Patrick Mitchell Jones

Parting Shot 2

Many fantastic images are taken underwater in the tropics, but relatively few images are taken in the freshwater northern ecosystems. This is my particular interest in underwater photography. To document the fresh water lakes in all seasons, to answer questions like what does a lake look like under the ice in winter? The resulting images are used as illustration in science books and magazines. To archive images under the ice I use a number of remote triggered camera designs, as well as the age old technique of cutting a hole in the ice, holding the camera under water and taking a picture with my hands. This past year I decided to upgrade my equipment and I sold my old Nikon film - Ocean eye rig and bought an Ikelite housing for a canon 30D. The 30D is now an out dated camera (being older than a year a camera is now outdated!) and thus a lot less expensive, and I could afford a spare camera for the case. This is a big issue for underwater photographers, since each housing is unique to the camera and the housing is often equal in price to the camera. I settled on a camera and case that I hope will last me for three years.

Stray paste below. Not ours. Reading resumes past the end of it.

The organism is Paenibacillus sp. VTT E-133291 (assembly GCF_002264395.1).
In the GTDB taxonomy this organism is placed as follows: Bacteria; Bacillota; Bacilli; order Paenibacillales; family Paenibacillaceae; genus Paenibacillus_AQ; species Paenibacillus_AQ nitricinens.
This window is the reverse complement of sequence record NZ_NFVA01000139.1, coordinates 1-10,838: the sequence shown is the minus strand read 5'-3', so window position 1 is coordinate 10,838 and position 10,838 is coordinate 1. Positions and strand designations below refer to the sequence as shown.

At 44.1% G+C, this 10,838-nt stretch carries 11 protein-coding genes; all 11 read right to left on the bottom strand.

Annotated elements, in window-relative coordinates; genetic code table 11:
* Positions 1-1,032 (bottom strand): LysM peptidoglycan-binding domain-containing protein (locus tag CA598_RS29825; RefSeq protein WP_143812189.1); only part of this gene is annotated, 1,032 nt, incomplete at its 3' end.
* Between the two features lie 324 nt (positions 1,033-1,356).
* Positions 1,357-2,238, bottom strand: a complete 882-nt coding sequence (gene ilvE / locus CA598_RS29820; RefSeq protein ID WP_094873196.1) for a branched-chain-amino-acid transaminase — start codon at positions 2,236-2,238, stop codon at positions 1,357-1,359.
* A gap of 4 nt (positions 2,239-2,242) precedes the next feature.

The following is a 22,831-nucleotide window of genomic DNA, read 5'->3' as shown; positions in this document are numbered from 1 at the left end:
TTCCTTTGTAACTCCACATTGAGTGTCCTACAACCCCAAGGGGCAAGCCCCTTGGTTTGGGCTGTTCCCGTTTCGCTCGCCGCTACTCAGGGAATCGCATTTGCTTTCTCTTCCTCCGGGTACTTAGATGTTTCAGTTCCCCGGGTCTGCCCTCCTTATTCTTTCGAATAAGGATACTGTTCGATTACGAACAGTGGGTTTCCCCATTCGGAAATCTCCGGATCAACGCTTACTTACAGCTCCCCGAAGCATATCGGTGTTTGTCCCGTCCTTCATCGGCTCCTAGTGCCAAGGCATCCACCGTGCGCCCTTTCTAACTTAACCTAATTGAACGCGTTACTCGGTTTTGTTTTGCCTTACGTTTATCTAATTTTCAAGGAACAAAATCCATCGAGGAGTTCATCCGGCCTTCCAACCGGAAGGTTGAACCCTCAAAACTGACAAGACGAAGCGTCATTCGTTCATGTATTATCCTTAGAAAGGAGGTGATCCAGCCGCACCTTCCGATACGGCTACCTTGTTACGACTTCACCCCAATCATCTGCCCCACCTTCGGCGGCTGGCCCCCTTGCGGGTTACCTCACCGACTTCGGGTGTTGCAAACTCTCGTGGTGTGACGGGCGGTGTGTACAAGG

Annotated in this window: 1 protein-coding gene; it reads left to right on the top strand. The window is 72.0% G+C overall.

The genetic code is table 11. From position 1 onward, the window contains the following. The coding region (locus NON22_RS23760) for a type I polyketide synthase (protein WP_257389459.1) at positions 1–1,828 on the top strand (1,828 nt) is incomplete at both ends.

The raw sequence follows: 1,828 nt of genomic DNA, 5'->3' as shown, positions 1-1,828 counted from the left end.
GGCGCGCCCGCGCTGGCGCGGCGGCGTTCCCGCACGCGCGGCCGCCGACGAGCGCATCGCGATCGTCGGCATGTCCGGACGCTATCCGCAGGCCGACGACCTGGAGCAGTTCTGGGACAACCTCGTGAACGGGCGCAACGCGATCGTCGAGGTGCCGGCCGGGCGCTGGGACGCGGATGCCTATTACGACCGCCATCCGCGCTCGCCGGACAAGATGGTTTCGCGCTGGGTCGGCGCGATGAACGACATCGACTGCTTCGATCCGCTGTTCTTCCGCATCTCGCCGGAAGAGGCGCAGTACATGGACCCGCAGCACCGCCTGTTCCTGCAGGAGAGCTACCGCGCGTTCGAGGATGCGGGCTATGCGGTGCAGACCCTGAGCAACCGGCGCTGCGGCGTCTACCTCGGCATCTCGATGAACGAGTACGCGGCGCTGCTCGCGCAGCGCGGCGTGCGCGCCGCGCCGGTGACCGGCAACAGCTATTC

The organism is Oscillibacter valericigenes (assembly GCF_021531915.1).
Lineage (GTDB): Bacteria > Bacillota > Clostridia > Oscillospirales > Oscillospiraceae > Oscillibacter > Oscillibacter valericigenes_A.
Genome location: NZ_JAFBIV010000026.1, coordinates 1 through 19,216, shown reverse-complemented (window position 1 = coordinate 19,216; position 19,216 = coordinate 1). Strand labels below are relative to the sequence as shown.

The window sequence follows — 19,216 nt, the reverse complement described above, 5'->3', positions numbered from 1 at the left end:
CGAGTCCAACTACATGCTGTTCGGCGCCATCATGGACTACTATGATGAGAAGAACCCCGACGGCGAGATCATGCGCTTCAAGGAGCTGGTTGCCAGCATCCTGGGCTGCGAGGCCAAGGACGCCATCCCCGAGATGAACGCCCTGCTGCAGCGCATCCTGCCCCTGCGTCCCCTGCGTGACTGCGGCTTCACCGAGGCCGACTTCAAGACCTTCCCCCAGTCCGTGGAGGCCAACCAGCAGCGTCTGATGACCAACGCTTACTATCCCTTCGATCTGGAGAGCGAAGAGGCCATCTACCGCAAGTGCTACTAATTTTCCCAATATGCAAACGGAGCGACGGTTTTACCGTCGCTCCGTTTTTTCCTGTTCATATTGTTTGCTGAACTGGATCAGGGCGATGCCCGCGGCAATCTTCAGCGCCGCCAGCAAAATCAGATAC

As a scientific photographer, I often wonder what something will look like when photographed in different light. My different light was x-rays. This image is of a Ikelite camera housing for a cannon 30d with a 125 watt flash. This is the image that an airport security officer would see if you traveled with your underwater camera set up. To take this picture I used a high resolution research x-ray machine located at a local university. This machine is usually used to check circuits during manufacturing. To achieve the high resolution the machine uses a special tube that has an extremely small point source of x-rays. Lower resolution but faster machines are used in airports to check luggage for security purposes. The specifics are this image was taken at 110 kilovolts, 1.5 milli-amp current for 3 min.

I often x-ray fish, birds, snakes, and lots of electronics for science magazines, but in this case I wondered what my underwater rig would look like in x-rays.

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